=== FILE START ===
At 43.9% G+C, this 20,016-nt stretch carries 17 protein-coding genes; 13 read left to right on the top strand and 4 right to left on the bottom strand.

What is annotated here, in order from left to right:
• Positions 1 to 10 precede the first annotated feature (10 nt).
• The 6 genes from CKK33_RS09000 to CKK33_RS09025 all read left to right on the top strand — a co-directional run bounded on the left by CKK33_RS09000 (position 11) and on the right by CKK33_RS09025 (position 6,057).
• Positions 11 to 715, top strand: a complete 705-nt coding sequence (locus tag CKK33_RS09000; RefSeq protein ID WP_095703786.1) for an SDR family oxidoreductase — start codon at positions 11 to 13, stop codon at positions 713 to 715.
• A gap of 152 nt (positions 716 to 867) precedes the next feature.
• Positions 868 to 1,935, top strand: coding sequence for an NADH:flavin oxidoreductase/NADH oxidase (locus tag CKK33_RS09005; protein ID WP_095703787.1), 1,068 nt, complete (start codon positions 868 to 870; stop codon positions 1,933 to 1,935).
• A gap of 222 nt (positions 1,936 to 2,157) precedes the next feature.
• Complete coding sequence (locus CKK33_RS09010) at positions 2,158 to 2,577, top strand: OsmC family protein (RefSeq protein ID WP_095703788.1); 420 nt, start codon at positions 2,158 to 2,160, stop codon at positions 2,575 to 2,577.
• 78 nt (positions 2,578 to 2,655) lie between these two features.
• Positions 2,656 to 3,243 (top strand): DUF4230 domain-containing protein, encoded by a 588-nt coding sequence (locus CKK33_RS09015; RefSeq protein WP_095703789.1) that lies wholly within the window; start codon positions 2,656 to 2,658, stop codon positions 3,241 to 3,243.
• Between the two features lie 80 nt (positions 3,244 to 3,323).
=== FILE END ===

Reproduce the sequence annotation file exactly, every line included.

At 43.9% G+C, this 20,016-nt stretch carries 17 protein-coding genes; 13 read left to right on the top strand and 4 right to left on the bottom strand.

What is annotated here, in order from left to right:
• Positions 1 to 10 precede the first annotated feature (10 nt).
• The 6 genes from CKK33_RS09000 to CKK33_RS09025 all read left to right on the top strand — a co-directional run bounded on the left by CKK33_RS09000 (position 11) and on the right by CKK33_RS09025 (position 6,057).
• Positions 11 to 715, top strand: a complete 705-nt coding sequence (locus tag CKK33_RS09000; RefSeq protein ID WP_095703786.1) for an SDR family oxidoreductase — start codon at positions 11 to 13, stop codon at positions 713 to 715.
• A gap of 152 nt (positions 716 to 867) precedes the next feature.
• Positions 868 to 1,935, top strand: coding sequence for an NADH:flavin oxidoreductase/NADH oxidase (locus tag CKK33_RS09005; protein ID WP_095703787.1), 1,068 nt, complete (start codon positions 868 to 870; stop codon positions 1,933 to 1,935).
• A gap of 222 nt (positions 1,936 to 2,157) precedes the next feature.
• Complete coding sequence (locus CKK33_RS09010) at positions 2,158 to 2,577, top strand: OsmC family protein (RefSeq protein ID WP_095703788.1); 420 nt, start codon at positions 2,158 to 2,160, stop codon at positions 2,575 to 2,577.
• 78 nt (positions 2,578 to 2,655) lie between these two features.
• Positions 2,656 to 3,243 (top strand): DUF4230 domain-containing protein, encoded by a 588-nt coding sequence (locus CKK33_RS09015; RefSeq protein WP_095703789.1) that lies wholly within the window; start codon positions 2,656 to 2,658, stop codon positions 3,241 to 3,243.
• Between the two features lie 80 nt (positions 3,244 to 3,323).